Great video from RSA Animate about honesty and cheating.
This thesis will scrutinize the histories of our nation’s three most prolific domestic lone wolf terrorists: Tim McVeigh, Ted Kaczynski, and Eric Rudolph. It will establish a chronological pattern to their radicalization and reveal that their communal ideological beliefs, psychology, attributes, traits, and training take place along a common chronological timeline. Their pattern of radicalization can be used as an indicator of lone wolf terrorist radicalization development in future cases. This thesis establishes a strikingly similar chronological pattern of radicalization that was present in each terrorist’s biography. This pattern can identify future lone wolf terrorist radicalization activity upstream. It can provide a valuable portent to apply in the analysis of potential lone terrorists, potentially enabling law enforcement to prevent tragedies emerging from the identified population through psychological assistance, evaluation, training, or, in the worst case, detention.
The political, economic, cultural, and social environment in the United States lends itself to a recurrence of the 1990s and domestic terrorism. The paper discusses the common themes in McVeigh, Kaczynski, and Rudolph. The paper ends with the hope that knowing the chronology of radicalization could possibly lead to detection, but their preference for isolationism, non-existent social skills, and survivalist mentality means that there would essentially no people who would notice or care that they had disengaged from society.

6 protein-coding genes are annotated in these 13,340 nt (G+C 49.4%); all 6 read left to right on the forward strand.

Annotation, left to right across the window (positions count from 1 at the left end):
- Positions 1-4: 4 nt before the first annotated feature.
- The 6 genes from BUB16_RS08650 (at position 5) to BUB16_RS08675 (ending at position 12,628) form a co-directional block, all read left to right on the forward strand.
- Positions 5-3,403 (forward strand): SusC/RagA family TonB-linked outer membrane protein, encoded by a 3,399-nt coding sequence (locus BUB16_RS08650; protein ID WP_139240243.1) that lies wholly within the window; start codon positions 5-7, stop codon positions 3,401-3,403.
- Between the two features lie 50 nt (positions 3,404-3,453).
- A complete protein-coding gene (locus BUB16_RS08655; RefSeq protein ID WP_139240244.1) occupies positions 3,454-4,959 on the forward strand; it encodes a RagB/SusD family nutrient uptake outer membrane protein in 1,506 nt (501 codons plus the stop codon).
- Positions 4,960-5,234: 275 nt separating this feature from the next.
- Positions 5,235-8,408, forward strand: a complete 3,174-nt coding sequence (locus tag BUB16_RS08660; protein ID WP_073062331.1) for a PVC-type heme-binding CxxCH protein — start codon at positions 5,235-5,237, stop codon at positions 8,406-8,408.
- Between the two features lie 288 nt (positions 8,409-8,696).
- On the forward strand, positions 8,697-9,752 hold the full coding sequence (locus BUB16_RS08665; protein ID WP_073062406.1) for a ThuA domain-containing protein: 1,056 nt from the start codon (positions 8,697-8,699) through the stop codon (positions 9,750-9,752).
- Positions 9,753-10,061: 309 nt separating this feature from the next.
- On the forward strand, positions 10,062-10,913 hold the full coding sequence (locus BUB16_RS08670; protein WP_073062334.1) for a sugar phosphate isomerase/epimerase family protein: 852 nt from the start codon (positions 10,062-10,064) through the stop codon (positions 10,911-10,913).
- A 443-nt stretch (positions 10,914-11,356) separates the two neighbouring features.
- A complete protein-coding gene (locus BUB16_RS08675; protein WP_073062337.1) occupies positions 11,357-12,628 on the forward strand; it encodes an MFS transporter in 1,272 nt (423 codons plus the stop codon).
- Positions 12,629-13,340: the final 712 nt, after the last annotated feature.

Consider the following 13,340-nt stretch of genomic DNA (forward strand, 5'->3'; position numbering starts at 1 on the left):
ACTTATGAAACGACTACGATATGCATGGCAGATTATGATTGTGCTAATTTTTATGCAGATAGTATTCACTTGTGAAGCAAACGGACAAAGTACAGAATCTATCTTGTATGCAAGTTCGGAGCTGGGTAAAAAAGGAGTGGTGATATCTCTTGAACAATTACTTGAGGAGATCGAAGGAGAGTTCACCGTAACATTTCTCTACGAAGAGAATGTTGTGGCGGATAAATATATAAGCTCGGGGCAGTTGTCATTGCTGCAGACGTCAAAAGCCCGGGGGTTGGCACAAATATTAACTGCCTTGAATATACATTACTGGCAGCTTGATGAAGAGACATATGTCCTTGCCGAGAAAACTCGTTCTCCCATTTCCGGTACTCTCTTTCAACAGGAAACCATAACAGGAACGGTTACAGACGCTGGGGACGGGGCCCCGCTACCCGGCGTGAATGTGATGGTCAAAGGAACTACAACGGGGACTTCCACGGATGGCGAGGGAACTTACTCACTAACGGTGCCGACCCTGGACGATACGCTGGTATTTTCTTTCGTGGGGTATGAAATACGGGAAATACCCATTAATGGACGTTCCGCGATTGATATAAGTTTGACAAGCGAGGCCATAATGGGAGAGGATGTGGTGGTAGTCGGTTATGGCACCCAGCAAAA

The NYTimes blames the victims:
It’s happening all over, in all sorts of families, not just young people moving back home but also young people taking longer to reach adulthood overall. It’s a development that predates the current economic doldrums, and no one knows yet what the impact will be — on the prospects of the young men and women; on the parents on whom so many of them depend; on society, built on the expectation of an orderly progression in which kids finish school, grow up, start careers, make a family and eventually retire to live on pensions supported by the next crop of kids who finish school, grow up, start careers, make a family and on and on. The traditional cycle seems to have gone off course, as young people remain un tethered to romantic partners or to permanent homes, going back to school for lack of better options, traveling, avoiding commitments, competing ferociously for unpaid internships or temporary (and often grueling) Teach for America jobs, forestalling the beginning of adult life.
The article goes on and on comparing now to then, and seems to not talk sufficiently about causes. Who in their right mind would move home unless they had to? If you are a recent college graduate, you are competing with 5 or 6 people for every job opening. You’re going to grad school, hoping to ride out the storm. You aren’t getting married because you can’t start a household and family from your mother’s basement. Why are things not like they were for my/your/their parents? What happened to those good jobs, lifetime employment, and other things the previous generations took for granted? The impression that I took from the article was some sort of implied defect in today’s youth.